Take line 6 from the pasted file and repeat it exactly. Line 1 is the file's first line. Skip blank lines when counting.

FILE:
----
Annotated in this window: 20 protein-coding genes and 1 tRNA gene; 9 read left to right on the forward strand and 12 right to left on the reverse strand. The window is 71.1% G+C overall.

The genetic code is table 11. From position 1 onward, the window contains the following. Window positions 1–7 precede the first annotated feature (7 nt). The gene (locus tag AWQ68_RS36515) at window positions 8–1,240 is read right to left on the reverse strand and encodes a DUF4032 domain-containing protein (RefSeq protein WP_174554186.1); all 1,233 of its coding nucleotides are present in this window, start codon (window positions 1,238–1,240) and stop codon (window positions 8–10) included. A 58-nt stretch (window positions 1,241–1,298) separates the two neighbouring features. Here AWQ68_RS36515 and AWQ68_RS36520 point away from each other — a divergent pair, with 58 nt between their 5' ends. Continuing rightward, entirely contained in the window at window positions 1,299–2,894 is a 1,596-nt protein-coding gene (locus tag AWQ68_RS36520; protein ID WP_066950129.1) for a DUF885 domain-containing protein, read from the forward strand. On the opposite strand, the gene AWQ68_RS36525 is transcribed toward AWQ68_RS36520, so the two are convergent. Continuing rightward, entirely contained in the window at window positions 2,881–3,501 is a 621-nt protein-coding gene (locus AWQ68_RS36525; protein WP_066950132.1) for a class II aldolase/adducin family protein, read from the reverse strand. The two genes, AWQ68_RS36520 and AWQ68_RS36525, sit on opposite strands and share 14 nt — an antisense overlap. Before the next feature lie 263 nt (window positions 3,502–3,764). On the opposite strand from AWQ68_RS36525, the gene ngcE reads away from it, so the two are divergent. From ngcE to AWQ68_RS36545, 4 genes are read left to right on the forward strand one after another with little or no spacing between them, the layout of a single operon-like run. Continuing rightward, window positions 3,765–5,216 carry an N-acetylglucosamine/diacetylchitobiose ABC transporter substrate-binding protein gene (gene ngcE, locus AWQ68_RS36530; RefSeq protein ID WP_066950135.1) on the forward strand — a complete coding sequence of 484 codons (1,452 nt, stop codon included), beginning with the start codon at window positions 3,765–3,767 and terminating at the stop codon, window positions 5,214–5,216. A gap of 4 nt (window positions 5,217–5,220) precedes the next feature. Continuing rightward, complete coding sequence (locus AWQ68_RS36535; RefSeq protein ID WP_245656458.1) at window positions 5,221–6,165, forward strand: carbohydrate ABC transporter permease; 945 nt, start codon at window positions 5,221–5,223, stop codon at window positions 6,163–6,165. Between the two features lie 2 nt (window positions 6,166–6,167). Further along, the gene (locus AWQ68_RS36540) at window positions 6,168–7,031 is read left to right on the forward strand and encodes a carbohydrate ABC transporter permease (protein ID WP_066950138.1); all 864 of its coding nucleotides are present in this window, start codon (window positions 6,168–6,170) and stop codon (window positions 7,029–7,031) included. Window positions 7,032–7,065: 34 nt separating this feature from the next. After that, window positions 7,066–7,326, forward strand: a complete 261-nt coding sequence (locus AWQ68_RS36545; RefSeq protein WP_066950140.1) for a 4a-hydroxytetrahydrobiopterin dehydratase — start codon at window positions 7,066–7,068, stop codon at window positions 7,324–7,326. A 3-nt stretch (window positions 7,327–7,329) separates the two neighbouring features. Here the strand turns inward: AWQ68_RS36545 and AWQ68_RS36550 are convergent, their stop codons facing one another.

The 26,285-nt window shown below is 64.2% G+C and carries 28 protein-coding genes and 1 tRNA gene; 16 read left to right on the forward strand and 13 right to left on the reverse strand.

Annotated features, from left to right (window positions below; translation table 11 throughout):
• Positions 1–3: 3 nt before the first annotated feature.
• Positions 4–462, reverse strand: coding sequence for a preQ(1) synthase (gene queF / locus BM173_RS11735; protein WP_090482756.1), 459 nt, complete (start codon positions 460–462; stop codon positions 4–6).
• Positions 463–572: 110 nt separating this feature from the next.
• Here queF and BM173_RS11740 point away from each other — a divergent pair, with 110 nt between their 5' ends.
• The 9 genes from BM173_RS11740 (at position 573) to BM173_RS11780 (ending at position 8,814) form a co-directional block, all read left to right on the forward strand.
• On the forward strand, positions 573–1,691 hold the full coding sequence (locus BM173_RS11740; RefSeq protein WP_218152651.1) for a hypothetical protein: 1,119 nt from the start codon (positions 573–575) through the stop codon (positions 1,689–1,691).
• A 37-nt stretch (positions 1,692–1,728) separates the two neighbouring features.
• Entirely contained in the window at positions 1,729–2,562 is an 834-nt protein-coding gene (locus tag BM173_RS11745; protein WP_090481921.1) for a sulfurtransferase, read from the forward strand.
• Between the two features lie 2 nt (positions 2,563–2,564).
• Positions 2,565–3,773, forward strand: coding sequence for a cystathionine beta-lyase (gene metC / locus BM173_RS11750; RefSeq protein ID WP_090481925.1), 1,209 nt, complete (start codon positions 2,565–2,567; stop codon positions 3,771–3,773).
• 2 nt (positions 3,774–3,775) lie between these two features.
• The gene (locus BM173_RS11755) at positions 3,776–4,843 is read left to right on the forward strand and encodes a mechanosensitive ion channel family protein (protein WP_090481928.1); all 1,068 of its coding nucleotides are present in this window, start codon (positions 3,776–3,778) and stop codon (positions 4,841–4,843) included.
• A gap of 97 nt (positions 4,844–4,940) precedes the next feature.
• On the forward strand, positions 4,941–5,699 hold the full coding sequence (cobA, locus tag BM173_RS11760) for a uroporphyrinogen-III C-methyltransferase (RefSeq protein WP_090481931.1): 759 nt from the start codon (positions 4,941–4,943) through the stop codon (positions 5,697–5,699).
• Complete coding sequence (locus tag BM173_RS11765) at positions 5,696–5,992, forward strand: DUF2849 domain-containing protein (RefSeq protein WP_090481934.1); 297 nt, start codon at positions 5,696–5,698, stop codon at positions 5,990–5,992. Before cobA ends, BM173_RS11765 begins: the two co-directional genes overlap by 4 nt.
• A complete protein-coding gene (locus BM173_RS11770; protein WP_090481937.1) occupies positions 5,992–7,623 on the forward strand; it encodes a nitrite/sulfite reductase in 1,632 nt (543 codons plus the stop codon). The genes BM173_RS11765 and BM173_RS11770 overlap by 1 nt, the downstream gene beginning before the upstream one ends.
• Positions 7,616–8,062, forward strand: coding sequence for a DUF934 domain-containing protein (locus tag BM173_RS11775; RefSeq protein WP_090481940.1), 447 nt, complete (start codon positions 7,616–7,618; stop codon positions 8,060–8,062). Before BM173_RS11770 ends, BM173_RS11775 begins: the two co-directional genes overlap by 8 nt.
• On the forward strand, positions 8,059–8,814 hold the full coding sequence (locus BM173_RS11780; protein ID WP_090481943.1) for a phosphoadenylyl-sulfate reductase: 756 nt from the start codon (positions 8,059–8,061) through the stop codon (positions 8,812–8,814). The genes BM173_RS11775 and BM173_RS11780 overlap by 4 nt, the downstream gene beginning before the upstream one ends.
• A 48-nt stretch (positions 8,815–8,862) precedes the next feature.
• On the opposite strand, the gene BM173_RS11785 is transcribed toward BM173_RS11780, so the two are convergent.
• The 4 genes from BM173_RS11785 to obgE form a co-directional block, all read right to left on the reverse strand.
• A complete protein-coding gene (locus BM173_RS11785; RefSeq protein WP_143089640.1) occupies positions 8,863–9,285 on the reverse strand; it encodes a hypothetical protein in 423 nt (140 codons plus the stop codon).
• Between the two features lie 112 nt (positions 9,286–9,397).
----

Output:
• Positions 4–462, reverse strand: coding sequence for a preQ(1) synthase (gene queF / locus BM173_RS11735; protein WP_090482756.1), 459 nt, complete (start codon positions 460–462; stop codon positions 4–6).